The ICS Security Community had an interesting event, or perhaps a test, this weekend with the false report of a FPL Wind Farm in New Mexico being hacked. So far we know of a similar, but not identical, emails providing details of the hack hoax being sent to three places:
- the Full Disclosure list
- the Repository of Industrial Security Incidents (RISI)
- Omar Sherin, a
QatariQatar-CERT Section Manager who writes a CIP Vigilance blog
The three emails are all slightly different, not in important content but in small details in the wording, capitalization, and other minor issues. This indicates at least a portion of each message was hand typed.
The assortment of recipients is a bit strange as well. A well known full disclosure list that is also picked up by other full disclosure lists, a niche ICS Security organization that is very conservative with disclosure in RISI, and a Qatari blogger and member of Q-CERT. Odd.
And the choice of doing this on a Saturday is odd as well because it would have much less, or at least a delayed, impact on Saturday as compared to a weekday.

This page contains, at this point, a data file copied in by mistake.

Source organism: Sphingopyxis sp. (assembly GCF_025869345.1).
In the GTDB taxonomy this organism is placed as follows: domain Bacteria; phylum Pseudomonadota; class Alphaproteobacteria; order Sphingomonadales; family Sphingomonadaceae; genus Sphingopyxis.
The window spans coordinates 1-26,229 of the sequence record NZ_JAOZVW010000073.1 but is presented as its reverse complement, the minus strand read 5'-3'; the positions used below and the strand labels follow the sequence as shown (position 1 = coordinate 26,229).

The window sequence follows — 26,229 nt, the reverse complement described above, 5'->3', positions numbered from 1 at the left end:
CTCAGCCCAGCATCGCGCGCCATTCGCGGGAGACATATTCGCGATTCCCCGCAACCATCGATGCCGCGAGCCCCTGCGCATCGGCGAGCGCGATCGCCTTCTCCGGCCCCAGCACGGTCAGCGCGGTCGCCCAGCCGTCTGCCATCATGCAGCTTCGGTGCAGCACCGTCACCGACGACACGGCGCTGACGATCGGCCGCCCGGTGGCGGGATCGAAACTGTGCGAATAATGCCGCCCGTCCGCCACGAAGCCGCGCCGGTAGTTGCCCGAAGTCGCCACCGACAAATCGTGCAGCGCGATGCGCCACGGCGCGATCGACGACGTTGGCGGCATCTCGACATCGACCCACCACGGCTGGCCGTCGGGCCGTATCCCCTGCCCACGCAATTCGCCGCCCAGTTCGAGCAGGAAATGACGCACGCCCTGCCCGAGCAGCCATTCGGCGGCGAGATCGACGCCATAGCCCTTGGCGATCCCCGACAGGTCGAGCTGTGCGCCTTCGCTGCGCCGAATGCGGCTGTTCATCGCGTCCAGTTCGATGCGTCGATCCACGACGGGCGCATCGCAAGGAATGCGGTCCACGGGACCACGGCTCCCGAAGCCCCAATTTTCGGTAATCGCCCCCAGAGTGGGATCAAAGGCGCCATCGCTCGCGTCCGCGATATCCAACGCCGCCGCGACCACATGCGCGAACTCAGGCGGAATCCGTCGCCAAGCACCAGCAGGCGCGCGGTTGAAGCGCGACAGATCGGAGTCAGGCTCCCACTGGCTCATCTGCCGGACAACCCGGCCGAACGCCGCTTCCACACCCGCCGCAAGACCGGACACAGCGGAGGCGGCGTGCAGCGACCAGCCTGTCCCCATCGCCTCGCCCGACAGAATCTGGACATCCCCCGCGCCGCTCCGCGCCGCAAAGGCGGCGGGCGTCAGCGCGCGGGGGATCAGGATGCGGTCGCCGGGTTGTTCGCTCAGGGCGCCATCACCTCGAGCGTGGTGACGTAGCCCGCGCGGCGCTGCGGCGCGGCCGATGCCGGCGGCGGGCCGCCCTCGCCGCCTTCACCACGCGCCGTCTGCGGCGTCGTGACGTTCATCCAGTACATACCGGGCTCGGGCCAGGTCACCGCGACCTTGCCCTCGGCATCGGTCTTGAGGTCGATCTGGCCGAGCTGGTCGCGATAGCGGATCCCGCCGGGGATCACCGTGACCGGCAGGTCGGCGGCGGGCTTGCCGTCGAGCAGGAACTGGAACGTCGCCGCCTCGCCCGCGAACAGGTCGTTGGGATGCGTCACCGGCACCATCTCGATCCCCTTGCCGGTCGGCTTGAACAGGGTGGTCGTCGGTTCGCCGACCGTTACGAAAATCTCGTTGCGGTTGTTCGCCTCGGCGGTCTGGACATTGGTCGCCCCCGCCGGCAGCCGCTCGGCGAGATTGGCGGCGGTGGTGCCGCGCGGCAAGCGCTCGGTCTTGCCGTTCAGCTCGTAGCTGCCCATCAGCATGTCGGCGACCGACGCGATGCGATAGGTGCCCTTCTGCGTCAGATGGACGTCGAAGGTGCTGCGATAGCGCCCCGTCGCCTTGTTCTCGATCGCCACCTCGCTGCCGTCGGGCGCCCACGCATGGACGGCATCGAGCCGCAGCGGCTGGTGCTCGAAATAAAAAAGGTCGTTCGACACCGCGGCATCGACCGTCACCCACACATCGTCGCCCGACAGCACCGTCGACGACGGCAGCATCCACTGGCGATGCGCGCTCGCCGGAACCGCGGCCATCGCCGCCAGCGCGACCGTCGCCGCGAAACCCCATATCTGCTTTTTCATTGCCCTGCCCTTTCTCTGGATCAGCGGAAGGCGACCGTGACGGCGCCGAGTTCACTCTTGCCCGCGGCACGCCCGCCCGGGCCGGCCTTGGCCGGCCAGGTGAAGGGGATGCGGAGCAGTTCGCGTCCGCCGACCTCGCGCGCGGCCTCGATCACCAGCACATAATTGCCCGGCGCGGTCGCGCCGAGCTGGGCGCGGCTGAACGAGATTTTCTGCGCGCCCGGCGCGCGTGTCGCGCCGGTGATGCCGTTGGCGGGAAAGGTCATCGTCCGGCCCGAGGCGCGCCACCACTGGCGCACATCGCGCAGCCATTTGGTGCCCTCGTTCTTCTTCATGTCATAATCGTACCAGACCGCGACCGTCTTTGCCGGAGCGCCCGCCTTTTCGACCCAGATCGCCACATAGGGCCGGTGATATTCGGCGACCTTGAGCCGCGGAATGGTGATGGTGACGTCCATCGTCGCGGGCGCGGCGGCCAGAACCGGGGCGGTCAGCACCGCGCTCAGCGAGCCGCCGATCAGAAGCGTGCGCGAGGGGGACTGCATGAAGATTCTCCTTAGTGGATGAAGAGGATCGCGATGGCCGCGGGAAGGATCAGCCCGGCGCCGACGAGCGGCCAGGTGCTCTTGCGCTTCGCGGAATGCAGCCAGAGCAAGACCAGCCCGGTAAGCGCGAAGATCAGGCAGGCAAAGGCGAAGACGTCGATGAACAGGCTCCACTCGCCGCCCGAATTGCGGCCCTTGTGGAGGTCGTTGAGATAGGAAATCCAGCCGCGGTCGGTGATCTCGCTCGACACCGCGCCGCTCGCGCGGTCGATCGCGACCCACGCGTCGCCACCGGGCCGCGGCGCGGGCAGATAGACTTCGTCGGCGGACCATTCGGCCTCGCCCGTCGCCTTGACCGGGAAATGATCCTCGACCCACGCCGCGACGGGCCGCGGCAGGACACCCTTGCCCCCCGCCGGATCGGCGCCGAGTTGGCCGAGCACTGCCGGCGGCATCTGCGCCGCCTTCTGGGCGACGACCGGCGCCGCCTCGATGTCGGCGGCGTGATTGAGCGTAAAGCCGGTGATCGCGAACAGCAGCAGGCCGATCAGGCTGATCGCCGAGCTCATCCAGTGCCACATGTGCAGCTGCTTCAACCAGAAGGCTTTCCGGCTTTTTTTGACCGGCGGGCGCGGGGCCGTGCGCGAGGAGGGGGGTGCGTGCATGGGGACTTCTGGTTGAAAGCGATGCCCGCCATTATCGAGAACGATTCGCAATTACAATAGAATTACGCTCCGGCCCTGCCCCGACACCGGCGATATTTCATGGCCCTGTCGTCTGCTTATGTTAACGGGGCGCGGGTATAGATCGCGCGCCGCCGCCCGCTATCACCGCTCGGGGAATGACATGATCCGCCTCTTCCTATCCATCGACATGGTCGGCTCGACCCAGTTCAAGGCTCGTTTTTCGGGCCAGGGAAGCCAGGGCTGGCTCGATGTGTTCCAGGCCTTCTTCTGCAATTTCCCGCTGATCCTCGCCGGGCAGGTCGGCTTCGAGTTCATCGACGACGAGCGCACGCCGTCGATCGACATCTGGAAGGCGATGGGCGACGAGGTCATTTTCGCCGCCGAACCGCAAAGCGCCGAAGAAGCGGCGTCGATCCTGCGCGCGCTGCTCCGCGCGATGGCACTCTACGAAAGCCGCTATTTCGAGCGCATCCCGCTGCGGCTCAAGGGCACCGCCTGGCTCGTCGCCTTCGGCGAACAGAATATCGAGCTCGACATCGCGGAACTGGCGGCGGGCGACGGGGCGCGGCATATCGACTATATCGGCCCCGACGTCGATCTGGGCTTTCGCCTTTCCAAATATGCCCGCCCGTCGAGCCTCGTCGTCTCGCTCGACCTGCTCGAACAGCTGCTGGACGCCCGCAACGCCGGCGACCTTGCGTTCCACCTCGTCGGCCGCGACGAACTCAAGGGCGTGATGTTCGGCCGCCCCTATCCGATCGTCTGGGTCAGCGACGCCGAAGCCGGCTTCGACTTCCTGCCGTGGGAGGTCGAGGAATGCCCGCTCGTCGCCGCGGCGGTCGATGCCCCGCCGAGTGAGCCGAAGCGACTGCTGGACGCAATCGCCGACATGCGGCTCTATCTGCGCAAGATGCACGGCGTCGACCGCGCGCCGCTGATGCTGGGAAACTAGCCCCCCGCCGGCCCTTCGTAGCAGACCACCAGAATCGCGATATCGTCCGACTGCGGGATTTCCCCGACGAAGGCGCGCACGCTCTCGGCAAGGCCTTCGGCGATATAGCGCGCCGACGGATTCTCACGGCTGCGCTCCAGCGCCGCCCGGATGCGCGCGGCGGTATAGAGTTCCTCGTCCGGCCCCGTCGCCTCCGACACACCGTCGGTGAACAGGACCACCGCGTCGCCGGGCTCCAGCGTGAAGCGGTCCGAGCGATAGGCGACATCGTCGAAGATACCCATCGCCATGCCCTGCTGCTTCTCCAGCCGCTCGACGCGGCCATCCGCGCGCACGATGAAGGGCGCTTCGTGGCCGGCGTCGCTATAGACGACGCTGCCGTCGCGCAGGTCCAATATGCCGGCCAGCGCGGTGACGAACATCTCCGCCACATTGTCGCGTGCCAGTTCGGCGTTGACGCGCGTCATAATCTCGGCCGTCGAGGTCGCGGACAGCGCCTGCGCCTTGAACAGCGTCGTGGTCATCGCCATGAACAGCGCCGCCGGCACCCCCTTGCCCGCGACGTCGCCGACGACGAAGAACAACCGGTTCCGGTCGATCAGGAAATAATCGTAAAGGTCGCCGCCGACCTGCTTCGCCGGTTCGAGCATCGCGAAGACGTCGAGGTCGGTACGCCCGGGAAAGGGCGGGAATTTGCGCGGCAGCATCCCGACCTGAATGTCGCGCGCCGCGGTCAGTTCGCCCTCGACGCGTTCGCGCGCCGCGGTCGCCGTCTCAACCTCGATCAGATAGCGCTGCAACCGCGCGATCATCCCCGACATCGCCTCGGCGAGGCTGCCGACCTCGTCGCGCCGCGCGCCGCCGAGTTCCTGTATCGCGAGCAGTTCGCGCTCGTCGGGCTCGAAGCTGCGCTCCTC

Omar’s entry publishes the email header which shows the email coming from 126.96.36.199. This resolves to http://anonymizer2.blutmagie.de/, an email anonymizer out of Germany. It would be interesting to know if the other emails were also sent via this or another anonymizer.
Now the creator of the hoax itself had to know it would be determined to be a hoax in a matter of hours or days. The German text, wrong ICS product, incorrect displays, etc., this was not going to withstand scrutiny. At first it might be FPL who said so, but shortly after one or more skilled researchers would point out the inconsistencies. So what was the purpose of this effort? To wind up the mainstream media or ICS media? Just someone having some fun?
It is a mystery, but there is another possibility:
What if it were a test to see how organized and effective the analysis and response to attack information was?
Overall, I’d say the ICS security community handled this very well. There were not a lot of over-the-top blog entries about FPL. Most were circumspect, taking it as a potentially serious issue but waiting until the analysis took place. Even the SCADASEC thread on this topic was very tame, but again this may have been because it occurred on a weekend.
One last question is what should have ICS-CERT done in this case? They were notified at the start according to RISI. They have been silent to date on this, which may be the right thing to do for a false report. But with a dedicated expert team and early notification, they should have known before independent researchers that this was not what it purported to be. Should they have made some statement? If it had not been resolved by Ruben and others would they have stepped in? Just add it to the many questions I have for ICS-CERT; hopefully some will be answered at ICSJWG next month.
Image by nathanmac87